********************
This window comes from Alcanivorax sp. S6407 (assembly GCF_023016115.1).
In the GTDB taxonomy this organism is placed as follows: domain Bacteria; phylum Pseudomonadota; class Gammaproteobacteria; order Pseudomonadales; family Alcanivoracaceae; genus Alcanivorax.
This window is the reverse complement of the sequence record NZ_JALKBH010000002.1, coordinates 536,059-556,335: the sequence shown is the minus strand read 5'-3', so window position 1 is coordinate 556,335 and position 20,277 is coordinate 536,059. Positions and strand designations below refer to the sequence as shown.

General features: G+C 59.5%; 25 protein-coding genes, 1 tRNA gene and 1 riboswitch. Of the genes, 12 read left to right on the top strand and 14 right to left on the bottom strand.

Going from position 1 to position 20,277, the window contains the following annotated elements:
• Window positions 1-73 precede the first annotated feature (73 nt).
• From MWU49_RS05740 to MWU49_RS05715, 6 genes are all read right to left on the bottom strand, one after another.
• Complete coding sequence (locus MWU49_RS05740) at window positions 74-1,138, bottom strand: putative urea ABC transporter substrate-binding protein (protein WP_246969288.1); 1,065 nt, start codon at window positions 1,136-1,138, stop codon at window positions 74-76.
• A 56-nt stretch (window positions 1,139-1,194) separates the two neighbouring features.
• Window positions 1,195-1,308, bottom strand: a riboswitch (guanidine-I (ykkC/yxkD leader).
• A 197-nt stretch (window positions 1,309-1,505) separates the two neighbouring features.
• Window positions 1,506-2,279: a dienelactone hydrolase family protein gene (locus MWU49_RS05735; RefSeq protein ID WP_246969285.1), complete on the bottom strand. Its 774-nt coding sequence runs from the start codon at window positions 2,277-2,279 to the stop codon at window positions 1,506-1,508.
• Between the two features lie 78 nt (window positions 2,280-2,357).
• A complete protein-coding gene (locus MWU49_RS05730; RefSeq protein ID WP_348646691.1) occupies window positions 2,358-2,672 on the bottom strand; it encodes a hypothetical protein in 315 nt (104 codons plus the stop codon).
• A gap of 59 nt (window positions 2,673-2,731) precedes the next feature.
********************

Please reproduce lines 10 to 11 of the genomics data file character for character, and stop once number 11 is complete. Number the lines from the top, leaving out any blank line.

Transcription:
• Window positions 1,195-1,308, bottom strand: a riboswitch (guanidine-I (ykkC/yxkD leader).
• A 197-nt stretch (window positions 1,309-1,505) separates the two neighbouring features.